I saw on your Bandcamp site that the album will be available as … it’s not a regular CD but it’s an MQA CD.
JOE: Right. This is a whole bag of worms to describe MQA. It is a new technology. It’s maybe four or five years old. Gee, I’m trying to think of a CliffsNotes version of it because it’s so technically difficult to explain, it’s so tricky.
How will it sound different to the listener?
JOE: I’m going to take a deep breath. At the moment, MQA is mainly being applied to Tidal’s high-resolution streaming platform. If you pay for premium Tidal, you get MQA files. MQA stands for Master Quality Authenticated. What they do is they take a digital master from the source, direct from the artist, direct from the mastering engineer, or direct from the label. The master is provided to them as a digital master in it’s native resolution, the resolution it was mastered at or recording at, sometimes those are not quite the same thing. And then they analyze it and identify digital artifacts on that digital master recording. They identify those digital artifacts and remove them. They call it “deblurring”. The main artifact they are removing is a phenomenon that only occurs in the digital world called “pre-ring”. That’s where you hear the sound before it happens. That’s one of the cues that we hear kind of subliminally that tell us, although we can’t articulate it, it’s an audio cue that what we’re hearing is a digital file and not a natural sounding recording. So, they are attempting to push out the boundaries of what digital is capable of in realism and getting closer to analog. They do a lot more than that. They also make the file size smaller so that it becomes streamable. They fold a high-resolution file into a file the size of a CD or a red book CD file. They are doing a few tricks and that’s why it’s difficult to wrap your head around. What I’ve just explained is just scratching the surface.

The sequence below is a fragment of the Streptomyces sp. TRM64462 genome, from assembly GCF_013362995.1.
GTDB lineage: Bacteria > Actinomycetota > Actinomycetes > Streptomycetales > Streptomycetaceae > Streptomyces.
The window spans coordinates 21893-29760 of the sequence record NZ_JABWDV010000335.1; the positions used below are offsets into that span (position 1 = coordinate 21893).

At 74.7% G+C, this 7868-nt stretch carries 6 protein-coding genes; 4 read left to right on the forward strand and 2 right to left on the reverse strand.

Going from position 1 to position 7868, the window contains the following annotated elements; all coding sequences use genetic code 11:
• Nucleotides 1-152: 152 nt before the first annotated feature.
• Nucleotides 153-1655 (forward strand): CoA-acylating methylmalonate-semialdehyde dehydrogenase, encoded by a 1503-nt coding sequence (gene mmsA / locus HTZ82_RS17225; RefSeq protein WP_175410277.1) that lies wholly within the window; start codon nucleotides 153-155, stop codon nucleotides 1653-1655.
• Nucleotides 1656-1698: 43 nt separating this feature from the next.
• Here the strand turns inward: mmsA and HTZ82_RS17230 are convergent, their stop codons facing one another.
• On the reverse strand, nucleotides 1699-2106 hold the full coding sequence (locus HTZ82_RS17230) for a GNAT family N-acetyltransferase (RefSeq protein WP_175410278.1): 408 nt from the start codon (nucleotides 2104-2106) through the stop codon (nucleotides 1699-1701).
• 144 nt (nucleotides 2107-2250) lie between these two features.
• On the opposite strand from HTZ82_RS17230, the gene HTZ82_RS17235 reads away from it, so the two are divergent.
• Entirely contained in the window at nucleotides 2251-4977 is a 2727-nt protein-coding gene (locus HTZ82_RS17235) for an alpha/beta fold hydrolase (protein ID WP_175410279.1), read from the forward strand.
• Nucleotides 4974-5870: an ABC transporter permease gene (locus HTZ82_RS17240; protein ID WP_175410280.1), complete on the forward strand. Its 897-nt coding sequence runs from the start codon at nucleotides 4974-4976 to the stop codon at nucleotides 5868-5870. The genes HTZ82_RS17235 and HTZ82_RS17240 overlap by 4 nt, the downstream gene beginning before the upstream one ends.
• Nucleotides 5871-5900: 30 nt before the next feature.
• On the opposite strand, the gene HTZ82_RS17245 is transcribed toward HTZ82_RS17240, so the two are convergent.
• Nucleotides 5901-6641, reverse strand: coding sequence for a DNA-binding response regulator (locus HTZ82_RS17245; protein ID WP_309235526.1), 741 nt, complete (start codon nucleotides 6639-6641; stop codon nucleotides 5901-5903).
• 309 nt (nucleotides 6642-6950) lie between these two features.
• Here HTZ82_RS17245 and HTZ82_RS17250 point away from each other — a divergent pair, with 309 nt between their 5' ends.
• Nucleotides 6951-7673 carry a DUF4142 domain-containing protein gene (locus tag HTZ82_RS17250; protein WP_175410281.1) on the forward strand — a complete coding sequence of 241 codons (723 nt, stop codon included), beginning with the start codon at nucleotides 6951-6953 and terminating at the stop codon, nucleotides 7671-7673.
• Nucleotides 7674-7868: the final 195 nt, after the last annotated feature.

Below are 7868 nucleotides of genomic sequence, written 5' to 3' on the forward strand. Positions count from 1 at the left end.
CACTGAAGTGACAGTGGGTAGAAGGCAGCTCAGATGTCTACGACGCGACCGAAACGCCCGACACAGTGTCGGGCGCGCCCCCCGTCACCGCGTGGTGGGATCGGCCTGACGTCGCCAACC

To talk about the CD specifically, the CD is my high-resolution masters but folded down into CD-sized files with the deblurring elimination of pre-ring and other artifacts from my converters and mastering converters. And if you have an MQA deck, digital to analog converter, when you playback that CD, it unfolds it back into a high-resolution file. If you don’t have a converter, it plays on any CD player in the world at CD resolution and sounds fantastic and has the advantage of the MQA deblurring or elimination of some of those digital artifacts. The long story short is that it’s a really good sounding CD.
I still have a CD player in my car so am anxious to hear how it sounds.
JOE: It’s good driving music. I was thinking about it, because I have to talk so much about the record, I was thinking “What were my motivations for making the record?” I was trying to do some armchair psychology on myself and I realized that I’m kind of chasing some early childhood bliss memories. The memory is driving through the Sierras on Highway 49 with my parents and rock radio, or some cassette, and I think maybe Steely Dan’s “Reelin’ in the Years”, something about harmonized guitars and driving and the forest. It was an early bliss experience. I think my parents had briefly reunited, they had been separated my whole life, right at that era. It must have been a little glimpse of perfection that I saw as an 8-year-old. I think maybe I’m trying to recapture that in music a little bit.
What is your favorite way to present your music to an audience?
JOE: For a long time that’s been Pappy and Harriet’s in Pioneertown, California. That’s where I’ve had some of the most fun on stage and I’ve had the pleasure to play there I guess dozens of times now. That’s the place that immediately comes to mind that I have played, that I love, where the audience is always receptive. It’s the right balance of energy. Booking agents, if you’re reading this, I’ll do Red Rocks, I’ll do anything you want.
More in interviews